Will Windows 10 close Microsoft’s ‘app gap’ once and for all?

Windows_10One of the hallmark features of Windows 10 is its ability to run Universal Windows Apps. These apps, sometimes abbreviated as UWAs, can adapt to whatever device they happen to be on, as well as to how the user is running it.

For any universal app, a Windows user downloads the same app to both a phone and a PC, but it appears differently on both, with navigation of the user experience suited to each environment. More importantly, the app can transform its functionality on the same device, depending how the user is interacting with it.

The power of Continuum

Windows PCs can often act more like tablets (witness the Surface and Surface Pro devices), a consequence of — or rather, the entire strategy behind — Windows 8 and later 8.1. Through a Windows 10 feature called Continuum, a user can switch to tablet mode at the tap of an icon, immediately telling all UWAs to transform as well, if they’re so enabled.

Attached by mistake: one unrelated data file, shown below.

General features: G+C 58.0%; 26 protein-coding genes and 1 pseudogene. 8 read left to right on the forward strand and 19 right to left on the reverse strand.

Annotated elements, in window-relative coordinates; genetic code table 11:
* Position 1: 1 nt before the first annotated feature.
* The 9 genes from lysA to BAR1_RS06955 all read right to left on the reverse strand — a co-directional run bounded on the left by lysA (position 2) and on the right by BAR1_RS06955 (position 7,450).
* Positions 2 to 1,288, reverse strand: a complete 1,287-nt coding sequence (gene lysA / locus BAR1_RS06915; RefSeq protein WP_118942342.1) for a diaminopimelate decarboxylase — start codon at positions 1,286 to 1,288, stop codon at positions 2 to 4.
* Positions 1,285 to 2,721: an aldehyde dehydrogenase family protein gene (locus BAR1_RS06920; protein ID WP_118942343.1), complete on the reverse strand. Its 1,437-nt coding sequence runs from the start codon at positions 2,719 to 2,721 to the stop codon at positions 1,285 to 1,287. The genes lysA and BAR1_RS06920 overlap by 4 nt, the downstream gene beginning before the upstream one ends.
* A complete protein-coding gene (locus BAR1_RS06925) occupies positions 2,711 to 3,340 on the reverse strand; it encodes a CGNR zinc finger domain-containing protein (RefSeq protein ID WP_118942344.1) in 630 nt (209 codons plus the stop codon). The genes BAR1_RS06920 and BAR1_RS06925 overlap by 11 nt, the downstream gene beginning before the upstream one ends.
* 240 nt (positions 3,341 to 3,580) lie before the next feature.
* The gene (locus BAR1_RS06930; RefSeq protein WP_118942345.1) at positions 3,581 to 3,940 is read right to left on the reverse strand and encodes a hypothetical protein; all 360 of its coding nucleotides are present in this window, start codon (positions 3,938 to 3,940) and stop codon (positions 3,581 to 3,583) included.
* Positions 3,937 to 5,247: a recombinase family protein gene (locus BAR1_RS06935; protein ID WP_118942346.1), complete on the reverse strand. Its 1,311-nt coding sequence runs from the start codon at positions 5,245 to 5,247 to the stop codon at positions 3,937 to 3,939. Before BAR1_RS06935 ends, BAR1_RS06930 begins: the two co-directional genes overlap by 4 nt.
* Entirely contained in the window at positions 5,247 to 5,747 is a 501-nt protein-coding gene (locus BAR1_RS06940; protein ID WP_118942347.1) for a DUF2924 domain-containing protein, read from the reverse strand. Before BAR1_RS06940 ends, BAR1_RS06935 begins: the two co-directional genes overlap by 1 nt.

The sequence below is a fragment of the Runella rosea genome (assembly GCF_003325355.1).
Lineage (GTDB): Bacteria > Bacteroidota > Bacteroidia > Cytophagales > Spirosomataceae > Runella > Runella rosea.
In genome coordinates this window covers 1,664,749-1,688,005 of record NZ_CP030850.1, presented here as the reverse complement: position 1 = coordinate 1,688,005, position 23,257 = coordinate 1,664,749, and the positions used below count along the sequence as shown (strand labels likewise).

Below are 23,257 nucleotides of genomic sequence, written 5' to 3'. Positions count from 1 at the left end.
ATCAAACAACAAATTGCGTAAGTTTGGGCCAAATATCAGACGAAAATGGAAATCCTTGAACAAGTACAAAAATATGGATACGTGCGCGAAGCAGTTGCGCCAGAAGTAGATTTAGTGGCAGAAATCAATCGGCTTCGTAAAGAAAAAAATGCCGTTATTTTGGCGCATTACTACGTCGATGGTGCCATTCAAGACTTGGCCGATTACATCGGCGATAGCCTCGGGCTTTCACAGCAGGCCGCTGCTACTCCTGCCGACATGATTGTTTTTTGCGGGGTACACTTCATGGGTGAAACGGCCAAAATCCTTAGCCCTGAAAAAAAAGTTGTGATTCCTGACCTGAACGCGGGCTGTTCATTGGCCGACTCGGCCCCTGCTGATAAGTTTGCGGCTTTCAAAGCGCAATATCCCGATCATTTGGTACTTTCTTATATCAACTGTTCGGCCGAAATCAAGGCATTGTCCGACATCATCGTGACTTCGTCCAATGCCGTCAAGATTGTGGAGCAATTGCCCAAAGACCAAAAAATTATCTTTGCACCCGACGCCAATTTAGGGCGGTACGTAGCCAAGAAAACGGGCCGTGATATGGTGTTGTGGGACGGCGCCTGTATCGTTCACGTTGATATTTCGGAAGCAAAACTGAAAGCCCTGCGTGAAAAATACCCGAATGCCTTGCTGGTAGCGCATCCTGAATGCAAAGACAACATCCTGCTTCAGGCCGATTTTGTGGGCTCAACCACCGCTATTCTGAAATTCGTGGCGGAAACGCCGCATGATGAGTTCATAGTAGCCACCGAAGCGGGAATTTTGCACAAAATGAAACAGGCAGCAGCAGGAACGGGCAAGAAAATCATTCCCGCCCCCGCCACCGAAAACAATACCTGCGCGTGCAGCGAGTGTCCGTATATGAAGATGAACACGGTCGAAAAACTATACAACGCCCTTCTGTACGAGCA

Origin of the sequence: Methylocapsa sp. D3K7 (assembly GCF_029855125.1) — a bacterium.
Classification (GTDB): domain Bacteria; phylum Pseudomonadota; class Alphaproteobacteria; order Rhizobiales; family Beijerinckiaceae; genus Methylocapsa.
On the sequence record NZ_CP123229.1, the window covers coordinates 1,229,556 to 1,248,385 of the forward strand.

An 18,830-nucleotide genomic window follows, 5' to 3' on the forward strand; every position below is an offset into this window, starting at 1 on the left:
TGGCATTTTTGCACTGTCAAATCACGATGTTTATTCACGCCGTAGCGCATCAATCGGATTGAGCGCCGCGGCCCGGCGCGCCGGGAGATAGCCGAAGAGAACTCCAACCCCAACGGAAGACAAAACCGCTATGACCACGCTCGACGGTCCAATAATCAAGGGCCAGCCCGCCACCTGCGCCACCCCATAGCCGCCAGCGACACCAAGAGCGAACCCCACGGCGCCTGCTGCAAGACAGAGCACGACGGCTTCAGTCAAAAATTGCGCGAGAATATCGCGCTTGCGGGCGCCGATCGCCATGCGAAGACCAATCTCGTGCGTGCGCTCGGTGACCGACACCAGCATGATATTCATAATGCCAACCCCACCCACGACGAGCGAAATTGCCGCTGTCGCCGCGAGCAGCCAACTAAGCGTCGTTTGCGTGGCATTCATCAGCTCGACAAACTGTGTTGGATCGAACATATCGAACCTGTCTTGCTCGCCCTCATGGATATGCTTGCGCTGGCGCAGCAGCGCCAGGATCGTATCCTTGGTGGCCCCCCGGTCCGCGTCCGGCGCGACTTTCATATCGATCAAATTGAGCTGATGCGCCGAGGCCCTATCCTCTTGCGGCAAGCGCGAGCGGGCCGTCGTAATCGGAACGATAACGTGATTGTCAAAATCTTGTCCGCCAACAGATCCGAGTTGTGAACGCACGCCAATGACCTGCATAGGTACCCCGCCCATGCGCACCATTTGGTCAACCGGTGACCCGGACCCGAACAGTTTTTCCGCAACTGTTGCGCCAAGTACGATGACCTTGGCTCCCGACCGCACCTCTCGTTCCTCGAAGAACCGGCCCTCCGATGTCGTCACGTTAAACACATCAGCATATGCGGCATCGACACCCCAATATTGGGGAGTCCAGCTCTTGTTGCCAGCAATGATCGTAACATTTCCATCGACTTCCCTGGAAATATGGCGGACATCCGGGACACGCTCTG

On phones, as Microsoft demonstrated this week at its Build developer conference, Continuum is potentially even more powerful: When a Windows 10 phone is connected to an external display, it can run the full PC versions of those apps.

From a developer perspective, this is great.   In theory, it means you only have to write one app for all devices. That said, there’s still some work to do to ensure the user interface adapts properly to any device in particular, although Microsoft has plenty of tools that specifically help with that.

“I think it’s a really great start,” said Andrew Fryer, a mobile developer who worked on Windows apps for DocuSign. “Windows 10 has a lot of potential, reducing the amount of work required to get your app on all those devices. I think it’s a great vision.” >more

Percento Technologies